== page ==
And I had this opportunity, you know, if you were a leader on this campus, you could go to this special thing in the summer that only a few people could go to and you memorize these verses, and everyone would go to the city and you’d get a job, and then there’d be, like a hundred or two hundred, and you’d be on teams of five. You would have a team leader and four people and they would help you grow, and you got a job and you did evangelism. It was like a hothouse for spiritual growth. It was really, really beneficial.
But this particular group had a very structured approach to sanctification or how you grow spiritually. And their approach combined with my warped personality and background was like the perfect storm to create a Pharisee. And so I really thought by the end of that summer: you need to do this, you need to do the Bible study, you need to share your faith, and you need to do this. By the end of that Bible study, you go to the end and your team leader would meet with you individually and give you an evaluation and say, “As you go back to your campus, here’s something to think about to really help you grow your campus ministry.”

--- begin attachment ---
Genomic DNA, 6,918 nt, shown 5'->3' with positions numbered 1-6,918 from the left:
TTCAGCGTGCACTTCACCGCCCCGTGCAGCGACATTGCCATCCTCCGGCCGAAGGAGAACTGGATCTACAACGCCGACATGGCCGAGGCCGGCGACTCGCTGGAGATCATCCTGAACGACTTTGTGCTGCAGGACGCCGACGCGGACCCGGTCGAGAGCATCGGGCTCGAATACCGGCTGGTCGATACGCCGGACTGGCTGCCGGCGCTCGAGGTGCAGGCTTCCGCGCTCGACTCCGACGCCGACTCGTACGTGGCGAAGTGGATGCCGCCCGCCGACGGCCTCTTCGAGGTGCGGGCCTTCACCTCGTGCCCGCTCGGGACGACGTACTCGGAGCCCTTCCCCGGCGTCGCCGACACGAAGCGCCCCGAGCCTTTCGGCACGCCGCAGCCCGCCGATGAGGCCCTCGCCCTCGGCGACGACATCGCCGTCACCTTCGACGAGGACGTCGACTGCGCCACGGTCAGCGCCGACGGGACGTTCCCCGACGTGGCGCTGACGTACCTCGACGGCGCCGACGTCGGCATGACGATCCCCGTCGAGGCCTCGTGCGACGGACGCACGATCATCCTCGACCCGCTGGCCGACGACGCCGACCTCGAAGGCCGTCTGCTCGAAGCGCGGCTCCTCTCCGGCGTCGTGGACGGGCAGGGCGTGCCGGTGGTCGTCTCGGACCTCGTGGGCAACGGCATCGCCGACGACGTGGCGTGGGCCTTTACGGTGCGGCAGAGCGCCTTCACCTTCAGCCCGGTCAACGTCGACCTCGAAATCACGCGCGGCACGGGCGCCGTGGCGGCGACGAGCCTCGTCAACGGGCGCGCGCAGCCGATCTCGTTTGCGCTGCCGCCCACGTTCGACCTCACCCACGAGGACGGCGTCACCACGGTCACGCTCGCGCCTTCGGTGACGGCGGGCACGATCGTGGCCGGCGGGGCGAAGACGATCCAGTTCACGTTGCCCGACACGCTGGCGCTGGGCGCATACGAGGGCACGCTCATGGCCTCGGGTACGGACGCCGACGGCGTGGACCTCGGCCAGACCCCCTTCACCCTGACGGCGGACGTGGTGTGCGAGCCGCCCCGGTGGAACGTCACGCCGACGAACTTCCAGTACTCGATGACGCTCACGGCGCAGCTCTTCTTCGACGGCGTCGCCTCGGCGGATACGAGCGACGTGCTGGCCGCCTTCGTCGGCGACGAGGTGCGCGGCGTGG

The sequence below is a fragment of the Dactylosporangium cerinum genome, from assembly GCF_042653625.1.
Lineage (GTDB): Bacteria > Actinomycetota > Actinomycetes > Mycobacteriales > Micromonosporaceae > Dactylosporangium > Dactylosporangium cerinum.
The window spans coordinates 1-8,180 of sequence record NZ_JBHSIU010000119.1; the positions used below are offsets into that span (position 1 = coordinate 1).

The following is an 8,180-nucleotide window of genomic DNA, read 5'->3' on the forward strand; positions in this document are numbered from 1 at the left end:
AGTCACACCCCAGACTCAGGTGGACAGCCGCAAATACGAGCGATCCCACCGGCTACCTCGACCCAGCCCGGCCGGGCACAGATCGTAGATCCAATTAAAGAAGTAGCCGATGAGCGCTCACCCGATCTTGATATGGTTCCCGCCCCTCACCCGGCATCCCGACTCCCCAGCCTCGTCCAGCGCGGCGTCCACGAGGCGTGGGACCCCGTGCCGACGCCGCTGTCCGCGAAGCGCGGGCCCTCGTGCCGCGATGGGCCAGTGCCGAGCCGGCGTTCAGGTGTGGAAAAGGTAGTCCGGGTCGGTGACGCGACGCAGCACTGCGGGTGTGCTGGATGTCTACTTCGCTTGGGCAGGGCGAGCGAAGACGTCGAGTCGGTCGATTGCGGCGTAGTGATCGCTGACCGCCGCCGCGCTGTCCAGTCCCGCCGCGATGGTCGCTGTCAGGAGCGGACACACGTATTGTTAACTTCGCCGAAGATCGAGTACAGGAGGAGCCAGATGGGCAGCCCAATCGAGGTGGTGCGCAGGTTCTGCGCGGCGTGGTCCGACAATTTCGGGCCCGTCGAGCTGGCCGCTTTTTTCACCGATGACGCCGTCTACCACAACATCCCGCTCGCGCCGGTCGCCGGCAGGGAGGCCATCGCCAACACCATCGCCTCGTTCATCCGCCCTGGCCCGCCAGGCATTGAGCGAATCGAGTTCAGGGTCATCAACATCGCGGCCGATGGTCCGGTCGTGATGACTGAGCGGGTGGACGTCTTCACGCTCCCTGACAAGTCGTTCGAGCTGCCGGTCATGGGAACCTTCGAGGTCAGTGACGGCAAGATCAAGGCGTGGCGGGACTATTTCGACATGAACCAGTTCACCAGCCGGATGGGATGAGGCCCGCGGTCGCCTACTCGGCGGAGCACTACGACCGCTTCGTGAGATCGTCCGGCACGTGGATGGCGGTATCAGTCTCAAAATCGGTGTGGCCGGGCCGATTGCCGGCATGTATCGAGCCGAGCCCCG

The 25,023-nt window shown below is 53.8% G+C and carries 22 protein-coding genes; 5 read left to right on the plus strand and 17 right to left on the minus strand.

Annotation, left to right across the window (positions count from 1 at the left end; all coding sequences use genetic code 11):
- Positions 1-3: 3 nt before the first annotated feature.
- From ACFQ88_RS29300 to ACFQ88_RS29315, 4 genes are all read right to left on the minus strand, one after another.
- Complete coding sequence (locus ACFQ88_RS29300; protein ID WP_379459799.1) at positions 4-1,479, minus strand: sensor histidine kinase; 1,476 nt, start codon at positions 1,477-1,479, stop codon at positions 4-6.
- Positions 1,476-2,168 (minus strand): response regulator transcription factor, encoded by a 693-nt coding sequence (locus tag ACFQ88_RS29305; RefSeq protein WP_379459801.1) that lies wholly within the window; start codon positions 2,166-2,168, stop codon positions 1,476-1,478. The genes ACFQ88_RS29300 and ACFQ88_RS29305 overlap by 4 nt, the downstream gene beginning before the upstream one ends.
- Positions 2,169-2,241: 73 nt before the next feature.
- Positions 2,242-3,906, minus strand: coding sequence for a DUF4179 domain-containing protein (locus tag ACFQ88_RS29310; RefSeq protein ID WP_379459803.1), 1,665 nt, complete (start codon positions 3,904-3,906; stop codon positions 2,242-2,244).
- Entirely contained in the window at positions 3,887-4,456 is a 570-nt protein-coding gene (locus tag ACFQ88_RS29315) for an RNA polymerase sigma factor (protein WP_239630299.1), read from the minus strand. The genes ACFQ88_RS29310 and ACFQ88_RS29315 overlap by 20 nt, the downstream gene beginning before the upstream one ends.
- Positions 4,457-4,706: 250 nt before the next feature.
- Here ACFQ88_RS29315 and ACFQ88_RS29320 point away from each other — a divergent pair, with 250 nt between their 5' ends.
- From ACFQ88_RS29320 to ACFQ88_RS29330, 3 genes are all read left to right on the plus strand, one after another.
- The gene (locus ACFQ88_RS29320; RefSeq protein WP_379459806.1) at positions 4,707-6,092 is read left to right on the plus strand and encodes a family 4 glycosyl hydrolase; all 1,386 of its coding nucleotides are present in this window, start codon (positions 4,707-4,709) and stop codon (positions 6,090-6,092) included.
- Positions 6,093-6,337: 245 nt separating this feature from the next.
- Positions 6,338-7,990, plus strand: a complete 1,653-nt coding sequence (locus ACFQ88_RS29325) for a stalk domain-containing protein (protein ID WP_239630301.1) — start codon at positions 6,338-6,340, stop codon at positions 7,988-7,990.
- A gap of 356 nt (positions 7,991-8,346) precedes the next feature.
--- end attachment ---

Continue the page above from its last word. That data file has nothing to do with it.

And, some of the people were talking and they were a little uptight like, Wow, this might be very threatening. I’m thinking this is going to be great. Because in my private world, I’m thinking I’m more disciplined than anybody here. If they were going to give an all-star, most-valuable-Christian award…you know?
So I’m supposed to have this meeting with John, my team leader, and I literally can’t wait. I’m thinking I’m finally going to get some pats on the back that I really deserve. And he’s going to tell me just…it’s probably you, Hudson Taylor, Dawson Trotman, Martin Luther, you know. You and the boys are going to make a big impact someday…it was so sick.
And let me pick up the story because it’s too embarrassing to tell.